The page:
How toxic people wage emotional warfare on others

Expect emotional warfare where there are high-conflict people.

BILLY EDDY: So high-conflict emotional warfare is something that I've slowly learned And realized exists everywhere That there are high-conflict people. This can be in families. This can be at the workplace. It can be in community and volunteer organizations. So here's how high-conflict emotional warfare works. There's four parts to it. First, the high-conflict person seduces somebody. And it may be one person or several people in an organization. And they tell them what they want to hear. And so they say, I agree with you. We're a team on this problem. And then they attack a target of blame. And so it's seduction and then somebody over there.

It's us against that person or those people. And everyone's familiar with this. In families, workplace, community — there's people you can really — oh, yeah, they're doing that. They're seducing this person and attacking that person. And then they divide the community by doing that. They get other people that agree with them to attack the people they're attacking. And in mental health terms, it's called splitting, where you split people into all good and all bad. And splitting is associated with borderline and narcissistic personality disorders. People honestly see the world in these all-good, all-bad ways. But it's contagious. And so they tell half the people, you're wonderful, and half people-- you're terrible. And those people start fighting each other.

And while they're fighting each other, the high-conflict person gets to dominate the community. So I'm calling this the community. It could be the family. It could be the workplace. It could be a neighborhood. It could be a volunteer group. It could be an athletic group. It could be a music group. We see this in all areas of life, when there's a high-conflict person. And we're seeing it more and more in politics. And so they divide and dominate that way, at the highest levels-- even smaller cities, states, et cetera — school boards, homeowners associations. But this process of high-conflict emotional warfare-- they attack people that usually are left alone — people close to them. And that's contagious.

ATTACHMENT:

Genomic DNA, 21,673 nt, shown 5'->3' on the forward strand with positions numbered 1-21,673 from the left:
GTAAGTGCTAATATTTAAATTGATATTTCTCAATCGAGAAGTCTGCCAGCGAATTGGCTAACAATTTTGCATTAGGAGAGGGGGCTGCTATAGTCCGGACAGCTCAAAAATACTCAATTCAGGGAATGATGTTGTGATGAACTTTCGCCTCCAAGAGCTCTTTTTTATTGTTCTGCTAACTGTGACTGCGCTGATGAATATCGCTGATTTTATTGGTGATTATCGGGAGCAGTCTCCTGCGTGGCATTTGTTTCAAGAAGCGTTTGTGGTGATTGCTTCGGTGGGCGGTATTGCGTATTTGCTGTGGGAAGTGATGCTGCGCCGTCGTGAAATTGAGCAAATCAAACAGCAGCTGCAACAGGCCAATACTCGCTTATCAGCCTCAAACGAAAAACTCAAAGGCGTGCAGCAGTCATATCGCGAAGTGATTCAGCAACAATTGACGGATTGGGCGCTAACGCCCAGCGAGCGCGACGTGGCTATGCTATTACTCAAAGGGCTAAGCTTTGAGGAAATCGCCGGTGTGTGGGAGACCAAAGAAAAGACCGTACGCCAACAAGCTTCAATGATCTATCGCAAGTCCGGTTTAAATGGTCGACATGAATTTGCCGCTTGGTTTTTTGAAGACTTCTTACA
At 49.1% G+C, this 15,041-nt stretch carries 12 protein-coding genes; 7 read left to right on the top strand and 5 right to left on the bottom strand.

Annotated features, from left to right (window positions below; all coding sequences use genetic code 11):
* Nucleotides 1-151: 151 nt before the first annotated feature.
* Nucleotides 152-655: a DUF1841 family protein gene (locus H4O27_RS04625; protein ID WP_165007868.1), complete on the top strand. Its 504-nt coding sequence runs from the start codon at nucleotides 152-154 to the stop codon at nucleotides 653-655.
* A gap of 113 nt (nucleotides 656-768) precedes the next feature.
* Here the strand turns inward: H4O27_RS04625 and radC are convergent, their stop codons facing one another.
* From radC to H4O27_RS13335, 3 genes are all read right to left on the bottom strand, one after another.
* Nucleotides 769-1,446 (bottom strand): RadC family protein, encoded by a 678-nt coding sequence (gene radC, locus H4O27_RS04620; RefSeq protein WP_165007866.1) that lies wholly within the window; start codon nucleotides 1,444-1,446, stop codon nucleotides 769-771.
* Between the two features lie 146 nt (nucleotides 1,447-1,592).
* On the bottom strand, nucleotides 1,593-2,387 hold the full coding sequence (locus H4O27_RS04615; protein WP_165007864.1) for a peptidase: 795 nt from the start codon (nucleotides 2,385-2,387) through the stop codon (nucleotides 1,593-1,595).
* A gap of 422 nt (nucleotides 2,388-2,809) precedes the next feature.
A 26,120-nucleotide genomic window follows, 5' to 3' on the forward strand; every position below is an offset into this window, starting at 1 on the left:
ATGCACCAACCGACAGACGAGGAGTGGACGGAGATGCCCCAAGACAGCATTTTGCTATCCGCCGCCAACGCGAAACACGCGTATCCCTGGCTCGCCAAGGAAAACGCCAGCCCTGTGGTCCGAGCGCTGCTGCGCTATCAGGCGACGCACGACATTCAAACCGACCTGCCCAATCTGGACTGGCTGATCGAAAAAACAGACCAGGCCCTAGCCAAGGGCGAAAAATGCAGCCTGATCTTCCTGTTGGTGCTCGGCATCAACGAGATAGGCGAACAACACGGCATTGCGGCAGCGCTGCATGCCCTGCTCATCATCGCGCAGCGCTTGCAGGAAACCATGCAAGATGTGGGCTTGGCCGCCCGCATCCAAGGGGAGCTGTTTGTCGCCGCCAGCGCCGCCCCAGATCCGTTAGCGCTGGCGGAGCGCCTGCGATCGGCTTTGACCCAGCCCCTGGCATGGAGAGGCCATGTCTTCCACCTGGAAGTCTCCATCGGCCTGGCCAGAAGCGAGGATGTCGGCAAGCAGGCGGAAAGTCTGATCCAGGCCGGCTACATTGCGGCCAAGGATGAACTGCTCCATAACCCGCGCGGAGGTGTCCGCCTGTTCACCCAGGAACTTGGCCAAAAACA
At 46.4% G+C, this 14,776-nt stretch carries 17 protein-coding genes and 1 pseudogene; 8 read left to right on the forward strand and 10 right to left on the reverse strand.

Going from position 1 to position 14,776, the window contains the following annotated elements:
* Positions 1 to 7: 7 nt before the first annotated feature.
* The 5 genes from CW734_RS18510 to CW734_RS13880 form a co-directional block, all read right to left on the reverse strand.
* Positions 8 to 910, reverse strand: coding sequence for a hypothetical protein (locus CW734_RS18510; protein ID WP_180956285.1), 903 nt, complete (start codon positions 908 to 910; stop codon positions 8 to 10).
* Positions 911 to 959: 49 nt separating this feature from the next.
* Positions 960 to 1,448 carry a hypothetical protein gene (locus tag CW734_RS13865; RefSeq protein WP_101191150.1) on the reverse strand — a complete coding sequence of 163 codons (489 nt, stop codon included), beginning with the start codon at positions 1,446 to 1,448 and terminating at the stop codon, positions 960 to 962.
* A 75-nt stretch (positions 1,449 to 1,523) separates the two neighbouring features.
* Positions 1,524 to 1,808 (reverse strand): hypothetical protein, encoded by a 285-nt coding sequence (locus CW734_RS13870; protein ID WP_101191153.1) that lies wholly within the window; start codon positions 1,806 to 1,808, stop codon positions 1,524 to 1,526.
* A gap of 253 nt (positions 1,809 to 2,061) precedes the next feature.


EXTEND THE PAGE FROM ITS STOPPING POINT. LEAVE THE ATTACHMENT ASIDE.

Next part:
• High-conflict emotional warfare exists everywhere there are high-conflict people.
  • Their strategy is usually to seduce someone get other people to agree with them on attacking someone else. In mental health terms, this is called "splitting," where you split people into all good and all bad. Splitting is linked to borderline and narcissistic personality disorders.
  • High-conflict people dominate by sowing division, at all levels of society — from school boards to state governments.

Space is dead: A challenge to the standard model of quantum mechanics

Since the idea of locality is dead, space itself may not be an aloof vacuum: Something welds things together, even at great distances.

Videos
  • Realists believe that there is an exactly understandable way the world is — one that describes processes independent of our intervention. Anti-realists, however, believe realism is too ambitious — too hard. They believe we pragmatically describe our interactions with nature — not truths that are independent of us.
  • In nature, properties of Particle B may be depend on what we choose to measure or manipulate with Particle A, even at great distances.
  • In quantum mechanics, there is no explanation for this. "It just comes out that way," says Smolin. Realists struggle with this because it would imply certain things can travel faster than light, which still seems improbable.
Keep reading Show less

Vaping changes blood vessels after one use, even without nicotine

E-cigarettes may be safer than traditional cigarettes, but they come with their own risks.


John Keeble
/GETTY
Surprising Science
  • A new study used an MRI machine to examine how vaping e-cigarettes affects users' cardiovascular systems immediately after inhalation.
  • The results showed that vaping causes impaired circulation, stiffer arteries and less oxygen in their blood.
  • The new study adds to a growing body of research showing that e-cigarettes – while likely safer than traditional cigarettes – are far from harmless.
Keep reading Show less

Russia sends humanoid robot to space, fails to dock with ISS

The Russian-built FEDOR was launched on a mission to help ISS astronauts.

Photos by TASS\TASS via Getty Images
Technology & Innovation
  • Russia launched a spacecraft carrying FEDOR, a humanoid robot.
  • Its mission is to help astronauts aboard the International Space Station.
  • Such androids can eventually help with dangerous missions likes spacewalks.
Keep reading Show less